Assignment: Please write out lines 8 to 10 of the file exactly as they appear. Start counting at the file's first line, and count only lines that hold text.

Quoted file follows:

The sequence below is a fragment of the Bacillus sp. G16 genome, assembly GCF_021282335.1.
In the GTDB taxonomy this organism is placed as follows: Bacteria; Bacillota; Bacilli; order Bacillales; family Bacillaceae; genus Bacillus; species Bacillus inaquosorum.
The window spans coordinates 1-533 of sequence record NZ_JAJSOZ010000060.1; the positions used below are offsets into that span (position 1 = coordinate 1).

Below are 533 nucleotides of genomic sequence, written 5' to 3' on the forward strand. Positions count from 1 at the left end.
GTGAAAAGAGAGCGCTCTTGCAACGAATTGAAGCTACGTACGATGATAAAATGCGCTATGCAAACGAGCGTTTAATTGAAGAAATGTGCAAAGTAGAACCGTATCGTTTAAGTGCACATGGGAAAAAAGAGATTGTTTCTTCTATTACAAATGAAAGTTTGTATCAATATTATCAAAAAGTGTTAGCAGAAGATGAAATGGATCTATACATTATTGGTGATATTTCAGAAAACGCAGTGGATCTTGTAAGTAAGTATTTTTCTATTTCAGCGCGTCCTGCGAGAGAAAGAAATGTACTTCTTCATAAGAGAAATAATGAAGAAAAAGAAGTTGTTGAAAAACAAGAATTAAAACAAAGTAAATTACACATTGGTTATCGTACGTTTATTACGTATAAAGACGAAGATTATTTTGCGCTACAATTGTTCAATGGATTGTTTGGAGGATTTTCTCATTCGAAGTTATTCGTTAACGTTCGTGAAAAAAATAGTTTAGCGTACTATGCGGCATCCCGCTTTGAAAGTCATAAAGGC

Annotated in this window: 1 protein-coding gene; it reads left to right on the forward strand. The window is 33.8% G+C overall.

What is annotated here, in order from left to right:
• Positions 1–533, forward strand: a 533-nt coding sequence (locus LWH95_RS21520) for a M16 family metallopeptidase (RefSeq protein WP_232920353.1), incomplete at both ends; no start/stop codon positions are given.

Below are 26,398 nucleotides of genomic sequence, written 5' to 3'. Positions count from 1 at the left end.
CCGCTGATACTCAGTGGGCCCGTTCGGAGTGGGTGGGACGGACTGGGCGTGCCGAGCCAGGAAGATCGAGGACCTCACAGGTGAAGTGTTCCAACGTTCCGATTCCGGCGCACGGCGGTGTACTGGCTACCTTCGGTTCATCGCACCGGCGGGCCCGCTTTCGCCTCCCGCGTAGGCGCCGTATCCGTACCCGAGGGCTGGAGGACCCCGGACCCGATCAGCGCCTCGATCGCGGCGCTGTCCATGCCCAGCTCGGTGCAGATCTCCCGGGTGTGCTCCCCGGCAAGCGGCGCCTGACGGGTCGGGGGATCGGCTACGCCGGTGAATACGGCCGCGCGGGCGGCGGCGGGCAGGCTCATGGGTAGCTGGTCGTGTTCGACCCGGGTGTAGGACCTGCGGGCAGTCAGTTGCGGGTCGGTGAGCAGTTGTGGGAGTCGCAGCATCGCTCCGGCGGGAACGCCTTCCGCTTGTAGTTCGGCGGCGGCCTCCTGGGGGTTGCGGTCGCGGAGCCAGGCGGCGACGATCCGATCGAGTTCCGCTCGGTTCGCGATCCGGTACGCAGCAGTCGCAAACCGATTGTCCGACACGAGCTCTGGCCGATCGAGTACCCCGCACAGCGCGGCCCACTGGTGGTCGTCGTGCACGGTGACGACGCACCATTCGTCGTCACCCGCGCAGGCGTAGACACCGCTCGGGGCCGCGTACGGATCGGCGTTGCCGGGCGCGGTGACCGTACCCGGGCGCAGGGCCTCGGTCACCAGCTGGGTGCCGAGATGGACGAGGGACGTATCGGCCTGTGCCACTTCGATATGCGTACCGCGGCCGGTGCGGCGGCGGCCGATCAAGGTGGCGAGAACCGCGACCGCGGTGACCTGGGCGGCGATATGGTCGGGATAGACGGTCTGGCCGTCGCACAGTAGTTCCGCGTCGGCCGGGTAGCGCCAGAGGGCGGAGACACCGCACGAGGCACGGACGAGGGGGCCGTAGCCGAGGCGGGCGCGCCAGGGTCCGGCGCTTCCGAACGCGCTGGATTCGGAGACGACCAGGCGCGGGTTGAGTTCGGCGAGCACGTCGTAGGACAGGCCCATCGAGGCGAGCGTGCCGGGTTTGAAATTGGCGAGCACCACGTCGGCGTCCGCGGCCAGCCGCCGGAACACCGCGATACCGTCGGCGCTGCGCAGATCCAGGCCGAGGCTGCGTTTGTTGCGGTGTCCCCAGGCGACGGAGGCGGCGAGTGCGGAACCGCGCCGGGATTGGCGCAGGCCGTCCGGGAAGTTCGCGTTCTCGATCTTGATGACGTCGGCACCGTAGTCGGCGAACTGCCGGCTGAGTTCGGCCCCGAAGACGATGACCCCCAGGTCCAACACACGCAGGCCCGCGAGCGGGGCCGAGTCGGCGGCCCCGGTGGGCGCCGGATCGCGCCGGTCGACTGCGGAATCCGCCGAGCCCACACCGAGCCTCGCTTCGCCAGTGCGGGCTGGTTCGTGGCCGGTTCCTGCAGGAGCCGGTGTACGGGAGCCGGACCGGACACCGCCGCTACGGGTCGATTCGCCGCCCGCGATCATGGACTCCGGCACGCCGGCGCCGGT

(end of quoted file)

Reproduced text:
• Positions 1–533, forward strand: a 533-nt coding sequence (locus LWH95_RS21520) for a M16 family metallopeptidase (RefSeq protein WP_232920353.1), incomplete at both ends; no start/stop codon positions are given.

Below are 26,398 nucleotides of genomic sequence, written 5' to 3'. Positions count from 1 at the left end.
CCGCTGATACTCAGTGGGCCCGTTCGGAGTGGGTGGGACGGACTGGGCGTGCCGAGCCAGGAAGATCGAGGACCTCACAGGTGAAGTGTTCCAACGTTCCGATTCCGGCGCACGGCGGTGTACTGGCTACCTTCGGTTCATCGCACCGGCGGGCCCGCTTTCGCCTCCCGCGTAGGCGCCGTATCCGTACCCGAGGGCTGGAGGACCCCGGACCCGATCAGCGCCTCGATCGCGGCGCTGTCCATGCCCAGCTCGGTGCAGATCTCCCGGGTGTGCTCCCCGGCAAGCGGCGCCTGACGGGTCGGGGGATCGGCTACGCCGGTGAATACGGCCGCGCGGGCGGCGGCGGGCAGGCTCATGGGTAGCTGGTCGTGTTCGACCCGGGTGTAGGACCTGCGGGCAGTCAGTTGCGGGTCGGTGAGCAGTTGTGGGAGTCGCAGCATCGCTCCGGCGGGAACGCCTTCCGCTTGTAGTTCGGCGGCGGCCTCCTGGGGGTTGCGGTCGCGGAGCCAGGCGGCGACGATCCGATCGAGTTCCGCTCGGTTCGCGATCCGGTACGCAGCAGTCGCAAACCGATTGTCCGACACGAGCTCTGGCCGATCGAGTACCCCGCACAGCGCGGCCCACTGGTGGTCGTCGTGCACGGTGACGACGCACCATTCGTCGTCACCCGCGCAGGCGTAGACACCGCTCGGGGCCGCGTACGGATCGGCGTTGCCGGGCGCGGTGACCGTACCCGGGCGCAGGGCCTCGGTCACCAGCTGGGTGCCGAGATGGACGAGGGACGTATCGGCCTGTGCCACTTCGATATGCGTACCGCGGCCGGTGCGGCGGCGGCCGATCAAGGTGGCGAGAACCGCGACCGCGGTGACCTGGGCGGCGATATGGTCGGGATAGACGGTCTGGCCGTCGCACAGTAGTTCCGCGTCGGCCGGGTAGCGCCAGAGGGCGGAGACACCGCACGAGGCACGGACGAGGGGGCCGTAGCCGAGGCGGGCGCGCCAGGGTCCGGCGCTTCCGAACGCGCTGGATTCGGAGACGACCAGGCGCGGGTTGAGTTCGGCGAGCACGTCGTAGGACAGGCCCATCGAGGCGAGCGTGCCGGGTTTGAAATTGGCGAGCACCACGTCGGCGTCCGCGGCCAGCCGCCGGAACACCGCGATACCGTCGGCGCTGCGCAGATCCAGGCCGAGGCTGCGTTTGTTGCGGTGTCCCCAGGCGACGGAGGCGGCGAGTGCGGAACCGCGCCGGGATTGGCGCAGGCCGTCCGGGAAGTTCGCGTTCTCGATCTTGATGACGTCGGCACCGTAGTCGGCGAACTGCCGGCTGAGTTCGGCCCCGAAGACGATGACCCCCAGGTCCAACACACGCAGGCCCGCGAGCGGGGCCGAGTCGGCGGCCCCGGTGGGCGCCGGATCGCGCCGGTCGACTGCGGAATCCGCCGAGCCCACACCGAGCCTCGCTTCGCCAGTGCGGGCTGGTTCGTGGCCGGTTCCTGCAGGAGCCGGTGTACGGGAGCCGGACCGGACACCGCCGCTACGGGTCGATTCGCCGCCCGCGATCATGGACTCCGGCACGCCGGCGCCGGT